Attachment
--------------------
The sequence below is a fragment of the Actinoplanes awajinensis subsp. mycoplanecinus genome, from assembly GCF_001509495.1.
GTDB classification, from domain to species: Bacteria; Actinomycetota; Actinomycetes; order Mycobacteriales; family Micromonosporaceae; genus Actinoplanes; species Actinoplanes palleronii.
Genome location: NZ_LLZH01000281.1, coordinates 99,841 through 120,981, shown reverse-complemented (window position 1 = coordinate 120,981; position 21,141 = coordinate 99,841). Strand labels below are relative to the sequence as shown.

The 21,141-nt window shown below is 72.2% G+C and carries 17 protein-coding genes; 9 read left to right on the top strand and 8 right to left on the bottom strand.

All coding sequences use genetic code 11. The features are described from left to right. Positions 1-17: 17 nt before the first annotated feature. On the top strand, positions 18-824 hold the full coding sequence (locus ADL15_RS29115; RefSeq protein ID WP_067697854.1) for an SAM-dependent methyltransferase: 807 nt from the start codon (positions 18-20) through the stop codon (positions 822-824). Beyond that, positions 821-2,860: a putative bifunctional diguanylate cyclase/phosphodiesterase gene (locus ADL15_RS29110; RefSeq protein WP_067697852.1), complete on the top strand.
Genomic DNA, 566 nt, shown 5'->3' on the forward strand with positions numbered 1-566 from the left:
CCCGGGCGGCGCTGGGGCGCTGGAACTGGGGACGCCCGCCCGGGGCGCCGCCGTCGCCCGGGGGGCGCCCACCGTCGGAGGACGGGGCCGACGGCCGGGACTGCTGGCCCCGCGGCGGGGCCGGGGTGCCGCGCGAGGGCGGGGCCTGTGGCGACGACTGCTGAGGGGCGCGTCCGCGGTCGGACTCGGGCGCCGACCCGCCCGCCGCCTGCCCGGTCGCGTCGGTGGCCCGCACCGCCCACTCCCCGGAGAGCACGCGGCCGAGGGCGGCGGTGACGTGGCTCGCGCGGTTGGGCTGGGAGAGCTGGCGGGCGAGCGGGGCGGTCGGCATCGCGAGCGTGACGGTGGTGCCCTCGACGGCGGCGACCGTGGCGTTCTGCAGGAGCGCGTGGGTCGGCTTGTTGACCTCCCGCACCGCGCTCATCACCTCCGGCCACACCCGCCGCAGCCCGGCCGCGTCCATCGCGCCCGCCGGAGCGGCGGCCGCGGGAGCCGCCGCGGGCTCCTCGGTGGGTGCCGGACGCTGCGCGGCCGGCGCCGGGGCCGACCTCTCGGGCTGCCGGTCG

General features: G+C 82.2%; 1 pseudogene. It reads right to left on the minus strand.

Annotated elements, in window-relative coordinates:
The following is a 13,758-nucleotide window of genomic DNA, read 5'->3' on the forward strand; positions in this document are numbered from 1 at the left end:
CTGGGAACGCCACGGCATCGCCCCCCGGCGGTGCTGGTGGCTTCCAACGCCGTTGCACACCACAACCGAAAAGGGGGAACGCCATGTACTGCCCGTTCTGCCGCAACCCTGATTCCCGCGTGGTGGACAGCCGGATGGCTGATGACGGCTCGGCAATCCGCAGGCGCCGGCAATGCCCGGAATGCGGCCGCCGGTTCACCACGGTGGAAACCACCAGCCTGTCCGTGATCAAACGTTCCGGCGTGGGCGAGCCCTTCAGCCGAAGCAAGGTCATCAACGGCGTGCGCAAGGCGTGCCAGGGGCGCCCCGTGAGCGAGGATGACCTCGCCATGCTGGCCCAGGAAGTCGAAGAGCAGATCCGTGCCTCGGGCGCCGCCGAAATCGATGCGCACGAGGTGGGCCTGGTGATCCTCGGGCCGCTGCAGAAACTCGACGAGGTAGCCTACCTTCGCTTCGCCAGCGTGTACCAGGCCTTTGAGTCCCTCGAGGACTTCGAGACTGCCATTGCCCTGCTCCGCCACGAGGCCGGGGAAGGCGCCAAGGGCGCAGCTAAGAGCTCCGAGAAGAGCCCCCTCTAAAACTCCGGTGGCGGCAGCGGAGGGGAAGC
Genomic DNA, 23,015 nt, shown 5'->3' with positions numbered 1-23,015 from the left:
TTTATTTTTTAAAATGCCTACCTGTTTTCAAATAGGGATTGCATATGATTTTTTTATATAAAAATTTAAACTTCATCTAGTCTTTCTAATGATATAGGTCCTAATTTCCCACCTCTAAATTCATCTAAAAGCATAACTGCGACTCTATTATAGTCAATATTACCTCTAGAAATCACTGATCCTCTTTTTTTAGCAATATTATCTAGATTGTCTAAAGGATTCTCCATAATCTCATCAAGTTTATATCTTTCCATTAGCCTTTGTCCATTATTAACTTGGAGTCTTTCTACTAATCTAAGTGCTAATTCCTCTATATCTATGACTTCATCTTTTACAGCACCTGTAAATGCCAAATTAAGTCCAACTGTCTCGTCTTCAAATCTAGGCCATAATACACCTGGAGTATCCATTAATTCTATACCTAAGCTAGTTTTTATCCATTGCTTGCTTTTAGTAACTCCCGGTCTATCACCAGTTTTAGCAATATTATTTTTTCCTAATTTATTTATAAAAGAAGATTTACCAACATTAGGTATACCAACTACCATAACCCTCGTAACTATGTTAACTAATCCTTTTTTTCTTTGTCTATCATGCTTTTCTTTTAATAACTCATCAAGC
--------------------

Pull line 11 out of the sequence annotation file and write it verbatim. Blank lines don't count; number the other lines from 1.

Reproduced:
CTGGGAACGCCACGGCATCGCCCCCCGGCGGTGCTGGTGGCTTCCAACGCCGTTGCACACCACAACCGAAAAGGGGGAACGCCATGTACTGCCCGTTCTGCCGCAACCCTGATTCCCGCGTGGTGGACAGCCGGATGGCTGATGACGGCTCGGCAATCCGCAGGCGCCGGCAATGCCCGGAATGCGGCCGCCGGTTCACCACGGTGGAAACCACCAGCCTGTCCGTGATCAAACGTTCCGGCGTGGGCGAGCCCTTCAGCCGAAGCAAGGTCATCAACGGCGTGCGCAAGGCGTGCCAGGGGCGCCCCGTGAGCGAGGATGACCTCGCCATGCTGGCCCAGGAAGTCGAAGAGCAGATCCGTGCCTCGGGCGCCGCCGAAATCGATGCGCACGAGGTGGGCCTGGTGATCCTCGGGCCGCTGCAGAAACTCGACGAGGTAGCCTACCTTCGCTTCGCCAGCGTGTACCAGGCCTTTGAGTCCCTCGAGGACTTCGAGACTGCCATTGCCCTGCTCCGCCACGAGGCCGGGGAAGGCGCCAAGGGCGCAGCTAAGAGCTCCGAGAAGAGCCCCCTCTAAAACTCCGGTGGCGGCAGCGGAGGGGAAGC